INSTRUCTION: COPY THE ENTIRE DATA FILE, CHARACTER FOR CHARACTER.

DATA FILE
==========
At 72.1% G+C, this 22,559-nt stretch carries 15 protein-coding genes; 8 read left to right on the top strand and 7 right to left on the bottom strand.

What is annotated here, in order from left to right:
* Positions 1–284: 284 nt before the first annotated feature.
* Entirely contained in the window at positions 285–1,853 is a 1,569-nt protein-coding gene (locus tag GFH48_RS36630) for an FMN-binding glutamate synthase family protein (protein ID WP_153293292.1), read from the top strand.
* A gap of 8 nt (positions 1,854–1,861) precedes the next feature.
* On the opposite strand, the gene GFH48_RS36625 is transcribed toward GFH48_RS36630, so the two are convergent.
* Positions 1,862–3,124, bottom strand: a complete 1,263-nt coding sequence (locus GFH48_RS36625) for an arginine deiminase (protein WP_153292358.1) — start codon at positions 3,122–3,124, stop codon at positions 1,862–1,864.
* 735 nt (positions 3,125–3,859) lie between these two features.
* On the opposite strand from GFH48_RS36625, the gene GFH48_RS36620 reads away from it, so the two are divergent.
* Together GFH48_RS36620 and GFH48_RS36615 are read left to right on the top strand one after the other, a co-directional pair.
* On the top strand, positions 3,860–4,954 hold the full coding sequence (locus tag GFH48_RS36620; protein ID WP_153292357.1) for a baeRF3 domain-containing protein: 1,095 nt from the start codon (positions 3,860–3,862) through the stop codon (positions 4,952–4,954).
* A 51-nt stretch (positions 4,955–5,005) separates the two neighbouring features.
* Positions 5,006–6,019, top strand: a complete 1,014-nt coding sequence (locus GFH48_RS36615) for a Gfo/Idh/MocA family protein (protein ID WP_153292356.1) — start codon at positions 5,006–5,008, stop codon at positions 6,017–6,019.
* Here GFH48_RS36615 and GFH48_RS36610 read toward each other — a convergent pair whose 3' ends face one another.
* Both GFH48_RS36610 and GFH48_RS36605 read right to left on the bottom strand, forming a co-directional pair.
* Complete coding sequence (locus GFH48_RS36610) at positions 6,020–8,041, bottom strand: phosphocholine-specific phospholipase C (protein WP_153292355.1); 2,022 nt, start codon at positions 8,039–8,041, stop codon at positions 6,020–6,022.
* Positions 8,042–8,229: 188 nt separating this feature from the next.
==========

At 72.1% G+C, this 22,559-nt stretch carries 15 protein-coding genes; 8 read left to right on the top strand and 7 right to left on the bottom strand.

What is annotated here, in order from left to right:
* Positions 1–284: 284 nt before the first annotated feature.
* Entirely contained in the window at positions 285–1,853 is a 1,569-nt protein-coding gene (locus tag GFH48_RS36630) for an FMN-binding glutamate synthase family protein (protein ID WP_153293292.1), read from the top strand.
* A gap of 8 nt (positions 1,854–1,861) precedes the next feature.
* On the opposite strand, the gene GFH48_RS36625 is transcribed toward GFH48_RS36630, so the two are convergent.
* Positions 1,862–3,124, bottom strand: a complete 1,263-nt coding sequence (locus GFH48_RS36625) for an arginine deiminase (protein WP_153292358.1) — start codon at positions 3,122–3,124, stop codon at positions 1,862–1,864.
* 735 nt (positions 3,125–3,859) lie between these two features.
* On the opposite strand from GFH48_RS36625, the gene GFH48_RS36620 reads away from it, so the two are divergent.
* Together GFH48_RS36620 and GFH48_RS36615 are read left to right on the top strand one after the other, a co-directional pair.
* On the top strand, positions 3,860–4,954 hold the full coding sequence (locus tag GFH48_RS36620; protein ID WP_153292357.1) for a baeRF3 domain-containing protein: 1,095 nt from the start codon (positions 3,860–3,862) through the stop codon (positions 4,952–4,954).
* A 51-nt stretch (positions 4,955–5,005) separates the two neighbouring features.
* Positions 5,006–6,019, top strand: a complete 1,014-nt coding sequence (locus GFH48_RS36615) for a Gfo/Idh/MocA family protein (protein ID WP_153292356.1) — start codon at positions 5,006–5,008, stop codon at positions 6,017–6,019.
* Here GFH48_RS36615 and GFH48_RS36610 read toward each other — a convergent pair whose 3' ends face one another.
* Both GFH48_RS36610 and GFH48_RS36605 read right to left on the bottom strand, forming a co-directional pair.
* Complete coding sequence (locus GFH48_RS36610) at positions 6,020–8,041, bottom strand: phosphocholine-specific phospholipase C (protein WP_153292355.1); 2,022 nt, start codon at positions 8,039–8,041, stop codon at positions 6,020–6,022.
* Positions 8,042–8,229: 188 nt separating this feature from the next.